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Forum editorial: NDSU hike in tuition is justified

North Dakota State University's request for a modest tuition increase is not only justified, it's overdue. We say "modest" increase because, by comparison with similar universities, NDSU's tuition levels are not high. In fact, even with a propose...

North Dakota State University's request for a modest tuition increase is not only justified, it's overdue.

We say "modest" increase because, by comparison with similar universities, NDSU's tuition levels are not high. In fact, even with a proposed tuition hike of about 18 percent, NDSU will remain a very good value for students and their families.

Consider, for example, that if the University of North Dakota is granted its tuition rate hike (about 17 percent), NDSU's tuition will still be lower or equal to UND's. UND tuitions historically have been higher than NDSU's.

By the way, every campus in the state's University System is requesting approval of tuition increases ranging from 9 percent to 19 percent.

NDSU is not -- never has been -- a high-tuition campus. NDSU's undergraduate resident tuition and fees this academic year totaled $3,965, according to the National Association of State Universities and Land-Grant Colleges. By comparison, at South Dakota State the cost was $4,254. At the University of South Dakota, $4,205. At Minnesota State University Moorhead, $4,254 plus $294 per credit hour over 14. At the University of Montana, $4,014. At Minnesota State University St. Cloud, $4,577.

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Critics of NDSU are trying to make the case that tuition increases for NDSU are out of line. The vacuous contention is that the university's move to Division 1 in athletics is driving tuition increases. The facts indicate otherwise.

Funding for the change from D2 status to D1 mostly involves additional money for more scholarships. Those dollars are raised outside of university academic functions by such organizations as Teammakers and the Alumi Association, and thus have no effect on tuitions. Anyone familiar with the mechanisms of sports funding at NDSU would know that.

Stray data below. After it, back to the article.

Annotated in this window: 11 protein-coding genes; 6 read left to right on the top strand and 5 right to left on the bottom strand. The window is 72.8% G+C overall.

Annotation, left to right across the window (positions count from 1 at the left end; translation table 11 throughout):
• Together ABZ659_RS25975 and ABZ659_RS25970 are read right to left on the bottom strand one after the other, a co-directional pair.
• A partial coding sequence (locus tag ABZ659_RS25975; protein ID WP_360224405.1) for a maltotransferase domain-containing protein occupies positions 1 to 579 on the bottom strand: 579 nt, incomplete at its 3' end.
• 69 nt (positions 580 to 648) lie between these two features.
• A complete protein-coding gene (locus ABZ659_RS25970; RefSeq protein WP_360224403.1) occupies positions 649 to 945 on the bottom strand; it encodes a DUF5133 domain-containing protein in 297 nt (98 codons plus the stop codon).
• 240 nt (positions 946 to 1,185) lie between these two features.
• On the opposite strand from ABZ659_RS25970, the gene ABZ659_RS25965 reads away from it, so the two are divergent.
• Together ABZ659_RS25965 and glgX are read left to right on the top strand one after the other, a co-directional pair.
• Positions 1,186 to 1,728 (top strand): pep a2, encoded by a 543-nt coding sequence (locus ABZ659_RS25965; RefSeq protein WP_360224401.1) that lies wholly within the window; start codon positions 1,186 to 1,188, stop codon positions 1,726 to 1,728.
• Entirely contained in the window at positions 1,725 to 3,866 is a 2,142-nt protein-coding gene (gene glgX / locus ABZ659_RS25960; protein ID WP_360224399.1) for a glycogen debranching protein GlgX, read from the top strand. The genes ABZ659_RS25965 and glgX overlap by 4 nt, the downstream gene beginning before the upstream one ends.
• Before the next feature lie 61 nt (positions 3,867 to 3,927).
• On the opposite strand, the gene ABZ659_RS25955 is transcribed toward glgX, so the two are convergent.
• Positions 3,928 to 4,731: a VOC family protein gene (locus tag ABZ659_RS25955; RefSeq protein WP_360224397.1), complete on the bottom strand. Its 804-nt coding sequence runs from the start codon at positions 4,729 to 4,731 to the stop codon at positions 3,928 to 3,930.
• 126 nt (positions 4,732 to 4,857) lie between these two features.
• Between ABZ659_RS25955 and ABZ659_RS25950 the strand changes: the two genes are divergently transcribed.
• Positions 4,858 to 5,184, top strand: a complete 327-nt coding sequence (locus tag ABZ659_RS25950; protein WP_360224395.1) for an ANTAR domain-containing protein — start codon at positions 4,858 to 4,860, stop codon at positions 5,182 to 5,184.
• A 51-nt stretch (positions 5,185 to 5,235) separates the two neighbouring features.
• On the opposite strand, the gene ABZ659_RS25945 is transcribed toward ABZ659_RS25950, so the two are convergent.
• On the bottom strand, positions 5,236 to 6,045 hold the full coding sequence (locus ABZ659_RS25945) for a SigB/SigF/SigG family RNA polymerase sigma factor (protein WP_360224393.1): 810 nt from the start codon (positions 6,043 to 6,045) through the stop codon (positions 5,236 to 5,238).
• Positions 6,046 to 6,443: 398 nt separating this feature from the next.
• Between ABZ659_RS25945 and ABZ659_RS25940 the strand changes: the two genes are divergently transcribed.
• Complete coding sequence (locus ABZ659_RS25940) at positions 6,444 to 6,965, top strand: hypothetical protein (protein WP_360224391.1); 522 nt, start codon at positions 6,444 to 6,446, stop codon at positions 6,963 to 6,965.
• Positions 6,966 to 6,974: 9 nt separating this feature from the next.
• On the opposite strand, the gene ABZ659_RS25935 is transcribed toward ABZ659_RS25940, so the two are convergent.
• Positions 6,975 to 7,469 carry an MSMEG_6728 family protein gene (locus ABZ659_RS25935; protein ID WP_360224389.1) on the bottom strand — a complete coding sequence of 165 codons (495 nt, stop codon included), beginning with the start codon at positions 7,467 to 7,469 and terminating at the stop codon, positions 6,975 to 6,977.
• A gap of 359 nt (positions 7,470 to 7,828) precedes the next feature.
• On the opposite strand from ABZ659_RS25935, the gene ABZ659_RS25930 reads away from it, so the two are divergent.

Moreover, the fact that each state campus (including the two-year schools) is seeking increases suggests the funding problem is a statewide phenomenon, caused in part by the failure of the Legislature to appropriate enough money for higher education. If there are North Dakotans out there who are upset about higher tuitions on state campuses, including NDSU, they should be talking to their legislators.

Finally, it simply costs more to run a modern university. Enrollments are up. New and necessary academic and research programs have been established. In order to keep class sizes manageable and in order to guarantee students access to the classes they need, more faculty and classroom space is needed.

The State Board of Higher Education will hear tuition rate increase requests this week at a Minot meeting. Most board members have been supportive of NDSU's evolution from a good but limited land-grant university into an exciting, expanding education and research institution. The change is providing more and more opportunities for North Dakota's undergraduates and graduate students. The campus is an economic engine that not only returns far more to every tuition-paying student than they invest, but also pays incalculable dividends to the region's economy.

Smart North Dakotans know what's going on at NDSU. They like what they see. They understand that few universities are as good an education value as is NDSU. A small tuition hike is justified.

Forum editorials represent the opinion of Forum management and the newspaper's Editorial Board

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